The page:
59 410 [(6R,9aS)-6-(4-Methoxy-2,3-dimethyl-phenyl)-octahydro-pyrido[1,2-a]pyrazin-2-yl]-(6-methoxy-pyridin-3-yl)-methanone
60 414 (6-Chloro-pyridin-3-yl)-[(6R,9aS)-6-(4-methoxy-2,3-dimethyl-phenyl)-octahydro-pyrido[1,2-a]pyrazin-2-yl]-methanone
61 448 [(6R,9As)-6-(4-Methoxy-2,3-dimethyl-phenyl)-octahydro-pyrido[1,2-a]pyrazin-2-yl]-(6-trifluoromethyl-pyridin-3-yl)-methanone
62 462 [(6R,9aS)-6-(4-Ethoxy-2,3-dimethyl-phenyl)-octahydro-pyrido[1,2-a]pyrazin-2-yl]-(6-trifluoromethyl-pyridin-3-yl)-methanone
63 476 [(6R,9aS)-6-(2,3-Dimethyl-4-propoxy-phenyl)-octahydro-pyrido[1,2-a]pyrazin-2-yl]-(6-trifluoromethyl-pyridin-3-yl)-methanone
64 502 [(6R,9aS)-6-(2,3-Dimethyl-4-trifluoromethoxy-phenyl)-octahydro-pyrido[1,2-a]-pyrazin-2-yl]-(6-trifluoro-methyl-pyridin-3-yl)-methanone
65 484 [(6R,9aS)-6-(4-Difluoro-methoxy-2,3-dimethylphenyl)-octahydro-pyrido[1,2-a]pyrazin-2-yl]-(6-trifluoromethyl-pyridin-3-yl)-methanone
66 474 [6-(4-Ethyl-phenoxy)-pyridin-3-yl]-{4-[1-(4-methoxy-2,3-dimethyl-phenyl)-ethyl]-piperazin-1-yl}-methanone
67 446 {4-[1-(4-Methoxy-2,3-dimethylphenyl)-ethyl]-piperazin-1-yl}-(6-phenoxy-pyridin-3-yl)-methanone
68 452 {4-[1-(4-Methoxy-2,3-dimethyl-phenyl)-ethyl]-piperazin-1-yl}-[6-(4-methyl-piperazin-1-yl)-pyridin-3-yl]-methanone
69 423 {4-[1-(4-Methoxy-2,3-dimethyl-phenyl)-ethyl]-piperazin-1-yl}-(6-pyrrolidin-1-yl-pyridin-3-yl)-methanone

TABLE III
Cpd STRUCTURE MS NAME
70 444 1-(5-Bromo-6-methoxy-pyridin-2-yl)-4-[1-(4-trifluoromethyl-phenyl)-ethyl]-piperazine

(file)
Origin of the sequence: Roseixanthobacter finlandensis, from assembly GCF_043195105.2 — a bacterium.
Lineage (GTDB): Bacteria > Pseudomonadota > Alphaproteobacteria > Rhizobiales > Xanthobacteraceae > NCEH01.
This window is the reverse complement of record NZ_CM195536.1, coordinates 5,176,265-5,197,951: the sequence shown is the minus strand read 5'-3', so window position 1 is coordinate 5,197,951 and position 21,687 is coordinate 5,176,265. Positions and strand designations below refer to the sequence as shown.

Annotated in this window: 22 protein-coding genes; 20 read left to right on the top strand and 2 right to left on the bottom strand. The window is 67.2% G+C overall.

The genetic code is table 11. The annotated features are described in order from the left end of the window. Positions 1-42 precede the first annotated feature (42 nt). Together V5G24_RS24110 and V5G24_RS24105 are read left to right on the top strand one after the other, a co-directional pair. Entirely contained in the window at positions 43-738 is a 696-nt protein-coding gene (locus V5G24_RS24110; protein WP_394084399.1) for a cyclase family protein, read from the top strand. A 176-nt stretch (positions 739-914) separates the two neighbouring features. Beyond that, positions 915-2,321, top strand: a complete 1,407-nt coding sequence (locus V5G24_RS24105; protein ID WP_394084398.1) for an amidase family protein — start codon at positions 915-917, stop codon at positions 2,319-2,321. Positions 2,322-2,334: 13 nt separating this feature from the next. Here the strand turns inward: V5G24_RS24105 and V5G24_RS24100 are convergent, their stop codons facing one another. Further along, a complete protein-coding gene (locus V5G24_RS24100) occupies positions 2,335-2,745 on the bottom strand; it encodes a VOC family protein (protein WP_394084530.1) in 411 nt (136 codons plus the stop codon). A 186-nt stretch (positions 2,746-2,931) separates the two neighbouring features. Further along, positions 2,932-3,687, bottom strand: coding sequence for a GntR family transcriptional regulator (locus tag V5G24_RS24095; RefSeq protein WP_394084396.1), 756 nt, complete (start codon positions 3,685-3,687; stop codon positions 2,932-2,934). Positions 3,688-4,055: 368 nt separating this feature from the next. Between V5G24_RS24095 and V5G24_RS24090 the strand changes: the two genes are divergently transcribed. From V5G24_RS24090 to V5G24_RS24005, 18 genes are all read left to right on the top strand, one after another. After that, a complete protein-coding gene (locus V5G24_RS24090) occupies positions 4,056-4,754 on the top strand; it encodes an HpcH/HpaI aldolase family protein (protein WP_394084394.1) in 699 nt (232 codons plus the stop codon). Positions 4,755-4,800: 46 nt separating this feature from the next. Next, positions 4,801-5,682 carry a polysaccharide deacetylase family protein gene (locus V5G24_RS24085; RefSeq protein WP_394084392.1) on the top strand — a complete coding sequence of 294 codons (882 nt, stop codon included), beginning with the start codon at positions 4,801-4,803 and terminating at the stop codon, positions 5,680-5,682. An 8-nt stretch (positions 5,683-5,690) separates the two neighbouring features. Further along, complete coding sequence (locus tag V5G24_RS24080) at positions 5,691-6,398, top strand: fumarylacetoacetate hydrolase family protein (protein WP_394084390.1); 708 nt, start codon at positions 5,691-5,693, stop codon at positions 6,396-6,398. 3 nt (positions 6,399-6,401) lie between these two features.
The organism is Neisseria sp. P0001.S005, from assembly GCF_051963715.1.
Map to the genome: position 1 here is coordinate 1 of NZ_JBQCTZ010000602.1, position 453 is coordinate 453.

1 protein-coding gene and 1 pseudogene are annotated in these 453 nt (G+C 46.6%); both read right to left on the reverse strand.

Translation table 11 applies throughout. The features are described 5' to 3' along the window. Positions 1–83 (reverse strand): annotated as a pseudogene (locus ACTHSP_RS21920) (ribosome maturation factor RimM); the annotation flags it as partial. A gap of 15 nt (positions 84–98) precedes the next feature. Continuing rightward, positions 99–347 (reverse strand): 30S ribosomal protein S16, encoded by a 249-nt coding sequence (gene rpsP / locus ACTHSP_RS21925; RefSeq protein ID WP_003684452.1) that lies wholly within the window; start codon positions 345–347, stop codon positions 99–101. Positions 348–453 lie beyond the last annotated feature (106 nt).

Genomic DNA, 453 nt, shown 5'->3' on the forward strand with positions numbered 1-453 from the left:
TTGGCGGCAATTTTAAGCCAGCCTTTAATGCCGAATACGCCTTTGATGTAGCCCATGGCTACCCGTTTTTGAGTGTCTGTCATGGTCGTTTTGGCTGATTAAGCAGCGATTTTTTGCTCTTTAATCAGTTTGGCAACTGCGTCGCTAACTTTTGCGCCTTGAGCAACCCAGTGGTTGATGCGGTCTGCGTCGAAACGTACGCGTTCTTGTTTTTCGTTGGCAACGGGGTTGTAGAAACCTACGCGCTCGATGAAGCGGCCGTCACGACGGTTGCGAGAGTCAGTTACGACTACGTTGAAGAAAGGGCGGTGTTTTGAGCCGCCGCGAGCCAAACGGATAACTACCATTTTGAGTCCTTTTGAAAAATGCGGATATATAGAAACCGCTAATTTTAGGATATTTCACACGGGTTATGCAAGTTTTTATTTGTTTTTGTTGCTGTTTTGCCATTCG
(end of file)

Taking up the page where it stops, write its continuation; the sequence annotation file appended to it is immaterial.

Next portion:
71 436 (S)-4-(5-Bromo-6-methoxy-pyridin-2-yl)-1-(3,4-dimethoxybenzyl)-2-methyl-piperazine
72 436 1-(5-Bromo-6-methoxy-pyridin-2-yl)-4-[1-(3,4-dimethoxy-phenyl)-ethyl]-piperazine
73 406 1-(5-Bromo-4-methyl-pyridin-2-yl)-4-(3,4-dimethoxy-benzyl)-piperazine
74 479 3-[4-(5-Bromo-6-methoxy-pyridin-2-yl)-piperazin-1-ylmethyl]-9-ethyl-9H-carbazole
75 408 4-[4-(5-Bromo-6-methoxy-pyridin-2-yl)-piperazin-1-ylmethyl]-2-methoxy-phenol
76 406 1-(5-Bromo-6-methoxy-pyridin-2-yl)-4-(4-methoxy-3-methyl-benzyl)-piperazine
77 436 4-[4-(5-Bromo-6-methoxy-pyridin-2-yl)-2-methyl-piperazin-1-ylmethyl]-2-methoxy-phenol
78 470 1-(3-Bromo-4-methoxy-benzyl)-4-(5-bromo-6-methoxy-pyridin-2-yl)-piperazine
79 396 1-(5-Bromo-6-methoxy-pyridin-2-yl)-4-(4-chloro-benzyl)-piperazine
80 422 1-(5-Bromo-6-methoxy-pyridin-2-yl)-4-(3,4-dimethoxy-benzyl)-piperazine
81 448 1-(5-Bromo-6-methoxy-pyridin-2-yl)-4-(5,6-dimethoxy-indan-1-yl)-piperazine
82 450 1-(5-Bromo-6-methoxy-pyridin-2-yl)-4-[1-(3,4-dimethoxy-phenyl)-propyl]-piperazine
83 448 1-(5-Bromo-6-methoxy-pyridin-2-yl)-4-(4,5-dimethoxy-indan-1-yl)-piperazine
84 434 (6R,9aS)-[6-(4-Methoxy-2-methyl-phenyl)-octahydro-pyrido[1,2-a]pyrazin-2-yl]-(6-trifluoromethyl-pyridin-3-yl)-methanone

TABLE IV
Cpd STRUCTURE MS NAME
85 464 [(6R,9aS)-6-(4-Methoxy-2,3-dimethyl-phenyl)-octahydro-pyrido[1,2-a]pyrazin-2-yl]-(1-oxy-6-trifluoromethyl-pyridin-3-yl)-methanone
86 434 (6R,9aS)-6-(4-Methoxy-2,3-dimethyl-phenyl)-2-(6-trifluoromethyl-pyridin-3-ylmethyl)-octahydro-pyrido[1,2-a]pyrazine
87 413 (6R,9aS)-(4-Chloro-phenyl)-[6-(4-methoxy-2,3-dimethyl-phenyl)-octahydro-pyrido[1,2-a]pyrazin-2-yl]-methanone